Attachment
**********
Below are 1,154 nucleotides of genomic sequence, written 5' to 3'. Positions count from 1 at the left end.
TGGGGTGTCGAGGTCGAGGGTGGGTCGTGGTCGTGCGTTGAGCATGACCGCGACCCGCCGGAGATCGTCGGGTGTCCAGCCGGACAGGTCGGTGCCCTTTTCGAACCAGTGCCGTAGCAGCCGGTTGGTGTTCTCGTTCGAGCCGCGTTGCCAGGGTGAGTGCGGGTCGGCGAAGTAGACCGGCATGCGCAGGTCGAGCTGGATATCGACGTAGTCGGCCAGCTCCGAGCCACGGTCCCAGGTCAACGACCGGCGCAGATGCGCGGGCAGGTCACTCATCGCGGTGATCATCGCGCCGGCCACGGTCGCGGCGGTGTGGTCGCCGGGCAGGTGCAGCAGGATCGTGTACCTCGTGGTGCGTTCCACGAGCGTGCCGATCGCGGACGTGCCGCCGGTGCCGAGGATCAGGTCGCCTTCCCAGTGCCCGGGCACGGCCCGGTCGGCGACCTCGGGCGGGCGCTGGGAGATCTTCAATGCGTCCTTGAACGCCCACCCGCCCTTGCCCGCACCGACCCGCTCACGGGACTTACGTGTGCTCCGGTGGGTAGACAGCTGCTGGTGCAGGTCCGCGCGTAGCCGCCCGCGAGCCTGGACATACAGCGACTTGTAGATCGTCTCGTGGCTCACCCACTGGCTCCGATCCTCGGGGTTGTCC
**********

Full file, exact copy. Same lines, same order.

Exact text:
Below are 1,154 nucleotides of genomic sequence, written 5' to 3'. Positions count from 1 at the left end.
TGGGGTGTCGAGGTCGAGGGTGGGTCGTGGTCGTGCGTTGAGCATGACCGCGACCCGCCGGAGATCGTCGGGTGTCCAGCCGGACAGGTCGGTGCCCTTTTCGAACCAGTGCCGTAGCAGCCGGTTGGTGTTCTCGTTCGAGCCGCGTTGCCAGGGTGAGTGCGGGTCGGCGAAGTAGACCGGCATGCGCAGGTCGAGCTGGATATCGACGTAGTCGGCCAGCTCCGAGCCACGGTCCCAGGTCAACGACCGGCGCAGATGCGCGGGCAGGTCACTCATCGCGGTGATCATCGCGCCGGCCACGGTCGCGGCGGTGTGGTCGCCGGGCAGGTGCAGCAGGATCGTGTACCTCGTGGTGCGTTCCACGAGCGTGCCGATCGCGGACGTGCCGCCGGTGCCGAGGATCAGGTCGCCTTCCCAGTGCCCGGGCACGGCCCGGTCGGCGACCTCGGGCGGGCGCTGGGAGATCTTCAATGCGTCCTTGAACGCCCACCCGCCCTTGCCCGCACCGACCCGCTCACGGGACTTACGTGTGCTCCGGTGGGTAGACAGCTGCTGGTGCAGGTCCGCGCGTAGCCGCCCGCGAGCCTGGACATACAGCGACTTGTAGATCGTCTCGTGGCTCACCCACTGGCTCCGATCCTCGGGGTTGTCC